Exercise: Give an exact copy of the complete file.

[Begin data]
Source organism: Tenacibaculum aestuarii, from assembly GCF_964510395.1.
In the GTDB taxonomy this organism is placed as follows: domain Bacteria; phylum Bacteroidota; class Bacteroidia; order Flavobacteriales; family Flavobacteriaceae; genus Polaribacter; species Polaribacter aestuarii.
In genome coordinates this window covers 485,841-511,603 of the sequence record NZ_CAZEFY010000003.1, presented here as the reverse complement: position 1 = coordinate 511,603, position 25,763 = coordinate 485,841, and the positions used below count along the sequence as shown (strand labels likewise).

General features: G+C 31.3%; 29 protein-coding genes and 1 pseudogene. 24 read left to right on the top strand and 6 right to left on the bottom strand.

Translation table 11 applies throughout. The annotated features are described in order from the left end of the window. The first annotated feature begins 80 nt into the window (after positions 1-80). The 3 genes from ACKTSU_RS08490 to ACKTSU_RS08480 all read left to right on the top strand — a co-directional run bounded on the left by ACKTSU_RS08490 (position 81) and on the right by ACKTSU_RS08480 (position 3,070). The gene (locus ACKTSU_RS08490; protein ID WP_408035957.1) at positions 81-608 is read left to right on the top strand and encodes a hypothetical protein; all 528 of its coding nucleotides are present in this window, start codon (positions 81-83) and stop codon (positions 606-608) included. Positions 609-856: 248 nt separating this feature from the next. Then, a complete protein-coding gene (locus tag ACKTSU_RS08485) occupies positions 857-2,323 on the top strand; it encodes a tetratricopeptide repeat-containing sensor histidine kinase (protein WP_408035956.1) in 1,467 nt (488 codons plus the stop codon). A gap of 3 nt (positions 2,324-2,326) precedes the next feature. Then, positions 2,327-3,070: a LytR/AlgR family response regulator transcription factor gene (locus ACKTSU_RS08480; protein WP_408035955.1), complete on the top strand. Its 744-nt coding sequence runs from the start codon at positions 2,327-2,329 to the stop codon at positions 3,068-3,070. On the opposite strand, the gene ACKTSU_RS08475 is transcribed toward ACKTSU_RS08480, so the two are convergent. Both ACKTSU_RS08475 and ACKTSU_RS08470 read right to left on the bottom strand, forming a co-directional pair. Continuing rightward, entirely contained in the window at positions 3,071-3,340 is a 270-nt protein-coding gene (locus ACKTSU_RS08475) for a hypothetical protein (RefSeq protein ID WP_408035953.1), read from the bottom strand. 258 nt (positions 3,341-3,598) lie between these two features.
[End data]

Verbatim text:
Source organism: Tenacibaculum aestuarii, from assembly GCF_964510395.1.
In the GTDB taxonomy this organism is placed as follows: domain Bacteria; phylum Bacteroidota; class Bacteroidia; order Flavobacteriales; family Flavobacteriaceae; genus Polaribacter; species Polaribacter aestuarii.
In genome coordinates this window covers 485,841-511,603 of the sequence record NZ_CAZEFY010000003.1, presented here as the reverse complement: position 1 = coordinate 511,603, position 25,763 = coordinate 485,841, and the positions used below count along the sequence as shown (strand labels likewise).

General features: G+C 31.3%; 29 protein-coding genes and 1 pseudogene. 24 read left to right on the top strand and 6 right to left on the bottom strand.

Translation table 11 applies throughout. The annotated features are described in order from the left end of the window. The first annotated feature begins 80 nt into the window (after positions 1-80). The 3 genes from ACKTSU_RS08490 to ACKTSU_RS08480 all read left to right on the top strand — a co-directional run bounded on the left by ACKTSU_RS08490 (position 81) and on the right by ACKTSU_RS08480 (position 3,070). The gene (locus ACKTSU_RS08490; protein ID WP_408035957.1) at positions 81-608 is read left to right on the top strand and encodes a hypothetical protein; all 528 of its coding nucleotides are present in this window, start codon (positions 81-83) and stop codon (positions 606-608) included. Positions 609-856: 248 nt separating this feature from the next. Then, a complete protein-coding gene (locus tag ACKTSU_RS08485) occupies positions 857-2,323 on the top strand; it encodes a tetratricopeptide repeat-containing sensor histidine kinase (protein WP_408035956.1) in 1,467 nt (488 codons plus the stop codon). A gap of 3 nt (positions 2,324-2,326) precedes the next feature. Then, positions 2,327-3,070: a LytR/AlgR family response regulator transcription factor gene (locus ACKTSU_RS08480; protein WP_408035955.1), complete on the top strand. Its 744-nt coding sequence runs from the start codon at positions 2,327-2,329 to the stop codon at positions 3,068-3,070. On the opposite strand, the gene ACKTSU_RS08475 is transcribed toward ACKTSU_RS08480, so the two are convergent. Both ACKTSU_RS08475 and ACKTSU_RS08470 read right to left on the bottom strand, forming a co-directional pair. Continuing rightward, entirely contained in the window at positions 3,071-3,340 is a 270-nt protein-coding gene (locus ACKTSU_RS08475) for a hypothetical protein (RefSeq protein ID WP_408035953.1), read from the bottom strand. 258 nt (positions 3,341-3,598) lie between these two features.